1. Incompetent headline dept. Someone at a newspaper has to be alert enough to catch a risible headline like this:
A Great Tit is the pretty bird above.
2. Who believes that MSNBC didn’t know this? (I don’t.) MSNBC was shocked—shocked!—to discover that the Pulitzer Prize-winning historian Jom Meacham, who had been a regular on MSNBC’s 24-7 anti-Trump barrage, never told them that he was working for the Joe Biden team. on speeches, including his victory address. Meacham appeared on MSNBC following the speech to comment on the speech he had written but didn’t disclose to viewers that the speech he loved cane from his own laptop as he said, “Tonight marks — the entire election results mark — a renewal of an American conversation where we’re struggling imperfectly to realize the full implications of the Jeffersonian promise of equality,” said Meacham. “It’s taken us too long, our work has been bloody and tragic and painful and difficult and, Lord knows, it is unfinished, but at our best we try.”
MSNBC announced that due to this “discovery. Meacham would no longer be a paid contributor, but he would be welcome to appear on future panels, thus showing the high regard for integrity for which the network is famous. If Meacham lied to MSNBC and its viewers while withholding a crucial conflict of interest, why would he be allowed back on the air in any capacity? Why would anyone trust him?
I believe that MSNBC knew that Meacham was working for Democrats while he was bashing Trump. And this is yet another example of how unprofessional the profession of historian has become.
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Those entrusted with arguing for particular contentious public policy options have an obligation to do so competently and honestly. Few things in the public arena are more infuriating tha watching the wise and responsible point of view go spinning down in flames because its advocates are inarticulate, confused, repulsive (thus letting the Cognitive Dissonance scale take over), illogical, addicted to rationalizations,or stupid.
Unfortunately, most of our public policy controversies fall into this category. There might have been an intelligent social policy debate to be had over whether marriage should be extended to same-sex couples, but one the opponents resorted to religious dogma or straight-up bigotry, the argument was lost. Affirmative action is on the way to extinction in part due to blatantly hypocritical, pretzel-like arguments from its advocates: in a holiday discussion, an Asian-American woman told me that she did not support the lawsuit against Harvard for res ipsa loquitur discrimination against Asian students because the suit was being pushed by racists.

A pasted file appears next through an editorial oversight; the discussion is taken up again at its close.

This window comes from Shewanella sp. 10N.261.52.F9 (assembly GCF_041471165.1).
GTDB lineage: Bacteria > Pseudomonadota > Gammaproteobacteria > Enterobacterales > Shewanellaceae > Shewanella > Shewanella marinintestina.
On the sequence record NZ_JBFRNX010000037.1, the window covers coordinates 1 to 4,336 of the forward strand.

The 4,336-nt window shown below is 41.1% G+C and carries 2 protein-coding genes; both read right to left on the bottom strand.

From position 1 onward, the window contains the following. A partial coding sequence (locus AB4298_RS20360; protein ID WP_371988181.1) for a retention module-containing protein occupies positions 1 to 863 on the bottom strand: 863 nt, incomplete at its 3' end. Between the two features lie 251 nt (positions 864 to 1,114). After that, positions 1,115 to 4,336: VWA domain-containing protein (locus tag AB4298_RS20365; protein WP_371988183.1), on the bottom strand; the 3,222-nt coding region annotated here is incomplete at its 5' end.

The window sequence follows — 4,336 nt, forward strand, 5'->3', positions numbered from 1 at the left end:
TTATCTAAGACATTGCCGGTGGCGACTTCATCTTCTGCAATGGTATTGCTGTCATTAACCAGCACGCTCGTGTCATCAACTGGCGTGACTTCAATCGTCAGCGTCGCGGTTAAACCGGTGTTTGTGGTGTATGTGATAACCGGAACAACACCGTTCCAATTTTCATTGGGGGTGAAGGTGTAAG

The debate over tightening security at our boarders is literally a no-brainer—of course the U.S. should take necessary measures to prevent illegal immigration—that is increasingly brainless. Give President Trump the prize for starting it down this route. Either intentionally or because the man simply cannot express himself with precision, he initially framed the need to enforce our immigration laws with the confounding statement, “They (that is, Mexico) aren’t sending us their best people.” Well, yes, I guess it would be nice if a better class of illegal immigrants breaking our laws and defying our procedures was getting into the country to steal as many benefits of U.S residence that they can, but in truth it doesn’t matter whether illegal immigrants are the best people or the worst people. I don’t care if every one of them is a candidate for sainthood; it’s not up to foreign citizens to unilaterally decide who lives in the United States, and they have no right to defy our sovereignty. That’s it. That’s enough. It would be nice if no terrorists could gain access to their hunting ground through the porous enforcement Democrats and cheap labor-loving business interests have inflicted on us, but it would be no less imperative to enforce out borders if there were no terrorists. There is no valid, sensible, logical or honest argument from any perspective that we should allow people who come here a) to do so and b) to avoid enforcement of the laws they broke as long as they don’t break other laws. Continue reading →